Hilary Craft obituary

Other Lives: Charity fundraiser who helped to raise millions for cancer research in the UK

My wife and business partner, Hilary Craft, who has died aged 63 of cancer, was a prolific charity fundraiser, for which she was appointed OBE in 2019.

Hilary was born in Prestwich in Greater Manchester, and she lived her whole life in the area. Her parents, Lily (nee Ashe) and Jack Leibovitch, had a workwear manufacturing company for which Hilary worked after leaving King David high school in Manchester in 1974.

The two of us met at a Jewish youth club, when she was 13 and I was 15. We married in 1975 when Hilary was 18, and she stayed working with her parents’ company until we established our own firm in 1991, Regency Factors, which specialises in factoring.

Away from work, Hilary focused her energies into raising £390,000 for the Central Manchester and Children’s Hospital Charity, which used the money to provide life-saving equipment for her local hospital, Manchester Royal Infirmary. Then in 2011 she established her own charity, Action Against Cancer, which finances cancer research.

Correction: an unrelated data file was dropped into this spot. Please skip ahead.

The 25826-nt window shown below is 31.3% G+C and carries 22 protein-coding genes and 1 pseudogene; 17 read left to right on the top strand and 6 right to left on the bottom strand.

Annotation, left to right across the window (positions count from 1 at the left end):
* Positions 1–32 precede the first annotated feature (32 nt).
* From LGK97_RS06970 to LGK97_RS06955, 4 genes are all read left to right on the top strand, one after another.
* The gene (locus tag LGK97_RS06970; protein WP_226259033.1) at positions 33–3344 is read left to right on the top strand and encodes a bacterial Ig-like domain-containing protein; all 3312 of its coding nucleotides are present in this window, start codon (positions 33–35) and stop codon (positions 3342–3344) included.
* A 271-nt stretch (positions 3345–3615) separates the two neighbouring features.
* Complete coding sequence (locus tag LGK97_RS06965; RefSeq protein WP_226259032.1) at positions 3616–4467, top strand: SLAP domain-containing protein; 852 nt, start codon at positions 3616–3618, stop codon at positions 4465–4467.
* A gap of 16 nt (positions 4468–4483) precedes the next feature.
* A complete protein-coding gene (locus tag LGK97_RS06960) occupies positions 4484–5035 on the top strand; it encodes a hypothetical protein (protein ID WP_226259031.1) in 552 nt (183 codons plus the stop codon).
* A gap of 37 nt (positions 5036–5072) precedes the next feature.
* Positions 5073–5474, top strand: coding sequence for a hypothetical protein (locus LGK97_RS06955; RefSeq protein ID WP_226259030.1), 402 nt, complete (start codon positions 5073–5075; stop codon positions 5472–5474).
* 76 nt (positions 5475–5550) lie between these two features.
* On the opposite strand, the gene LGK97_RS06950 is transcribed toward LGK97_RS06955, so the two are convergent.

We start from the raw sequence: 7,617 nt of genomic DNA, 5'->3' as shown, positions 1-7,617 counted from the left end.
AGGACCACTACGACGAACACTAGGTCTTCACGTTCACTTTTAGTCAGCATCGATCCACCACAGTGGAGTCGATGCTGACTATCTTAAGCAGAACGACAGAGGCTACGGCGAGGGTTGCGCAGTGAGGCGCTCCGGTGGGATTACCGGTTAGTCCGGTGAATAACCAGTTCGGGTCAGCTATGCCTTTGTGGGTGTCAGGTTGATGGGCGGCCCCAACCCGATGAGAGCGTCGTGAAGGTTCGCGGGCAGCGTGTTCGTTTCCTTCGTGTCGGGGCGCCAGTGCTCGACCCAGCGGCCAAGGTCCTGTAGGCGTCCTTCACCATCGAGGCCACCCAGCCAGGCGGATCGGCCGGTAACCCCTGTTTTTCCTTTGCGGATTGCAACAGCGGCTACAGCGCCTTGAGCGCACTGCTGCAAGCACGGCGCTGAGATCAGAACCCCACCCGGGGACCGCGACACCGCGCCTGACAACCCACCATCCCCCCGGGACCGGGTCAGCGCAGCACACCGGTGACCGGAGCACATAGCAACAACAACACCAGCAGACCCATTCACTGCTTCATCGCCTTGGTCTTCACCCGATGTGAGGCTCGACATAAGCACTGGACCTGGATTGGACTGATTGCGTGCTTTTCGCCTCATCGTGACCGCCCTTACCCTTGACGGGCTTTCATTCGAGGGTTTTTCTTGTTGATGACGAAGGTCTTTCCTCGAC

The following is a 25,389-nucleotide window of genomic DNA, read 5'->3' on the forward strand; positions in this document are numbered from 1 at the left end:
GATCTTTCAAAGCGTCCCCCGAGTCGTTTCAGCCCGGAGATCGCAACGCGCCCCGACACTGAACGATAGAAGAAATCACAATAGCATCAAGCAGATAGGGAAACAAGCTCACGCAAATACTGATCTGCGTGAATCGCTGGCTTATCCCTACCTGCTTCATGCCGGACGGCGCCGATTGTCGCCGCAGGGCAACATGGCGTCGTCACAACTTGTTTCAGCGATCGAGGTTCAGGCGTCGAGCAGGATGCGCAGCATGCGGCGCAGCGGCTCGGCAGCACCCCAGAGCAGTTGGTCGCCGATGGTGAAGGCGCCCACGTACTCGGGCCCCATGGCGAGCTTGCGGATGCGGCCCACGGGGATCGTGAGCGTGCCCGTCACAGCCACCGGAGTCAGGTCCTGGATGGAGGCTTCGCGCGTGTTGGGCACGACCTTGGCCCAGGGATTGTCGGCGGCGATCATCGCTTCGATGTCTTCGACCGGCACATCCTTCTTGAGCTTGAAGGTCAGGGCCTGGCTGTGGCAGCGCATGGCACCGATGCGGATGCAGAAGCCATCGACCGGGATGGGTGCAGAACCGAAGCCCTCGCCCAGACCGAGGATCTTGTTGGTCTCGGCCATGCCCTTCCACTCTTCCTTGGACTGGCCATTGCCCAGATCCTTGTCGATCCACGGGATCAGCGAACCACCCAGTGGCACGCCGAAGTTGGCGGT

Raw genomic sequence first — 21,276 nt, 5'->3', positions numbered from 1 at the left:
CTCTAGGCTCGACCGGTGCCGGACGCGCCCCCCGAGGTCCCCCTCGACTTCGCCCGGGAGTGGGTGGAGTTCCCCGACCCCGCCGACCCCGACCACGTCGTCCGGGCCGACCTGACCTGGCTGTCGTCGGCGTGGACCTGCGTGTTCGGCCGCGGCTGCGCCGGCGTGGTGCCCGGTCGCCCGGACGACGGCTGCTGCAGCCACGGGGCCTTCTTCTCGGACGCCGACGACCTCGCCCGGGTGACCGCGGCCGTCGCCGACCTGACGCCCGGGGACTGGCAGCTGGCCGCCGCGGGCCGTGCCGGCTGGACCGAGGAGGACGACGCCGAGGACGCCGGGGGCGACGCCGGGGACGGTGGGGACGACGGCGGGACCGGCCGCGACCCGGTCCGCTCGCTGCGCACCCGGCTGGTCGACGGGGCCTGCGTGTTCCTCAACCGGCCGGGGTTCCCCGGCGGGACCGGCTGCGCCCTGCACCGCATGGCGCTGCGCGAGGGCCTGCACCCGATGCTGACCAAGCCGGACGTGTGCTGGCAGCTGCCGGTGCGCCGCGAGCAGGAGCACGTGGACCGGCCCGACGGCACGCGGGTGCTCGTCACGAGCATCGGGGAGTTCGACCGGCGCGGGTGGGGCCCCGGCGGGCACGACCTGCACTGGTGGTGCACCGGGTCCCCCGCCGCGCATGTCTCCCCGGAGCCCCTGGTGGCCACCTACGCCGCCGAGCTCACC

By then she had lived with cancer for a decade, bearing the burden with grace, humour and without complaint for a total of 22 years until her death. She often said that going through cancer helped to sharpen her determination to raise more money, and she achieved some incredible results.

Since its creation, Action Against Cancer has raised more than £12m, in large part to Hilary’s unwavering commitment and day-to-day management. The funds have been well spent by scientists at Imperial College London, Sussex University and Manchester University, and have resulted in better diagnostics and treatments for cancer patients.

Hilary would also regularly phone individual supporters to talk to them about their own experience of cancer, and to reassure and comfort them. She shared what worked for her, which was to take things “a day at a time”.

She is survived by me, our son, Jonathan, two grandchildren, Harry and Eva-Lily, and her sister Joyce.

Maurice Craft

The GuardianTramp

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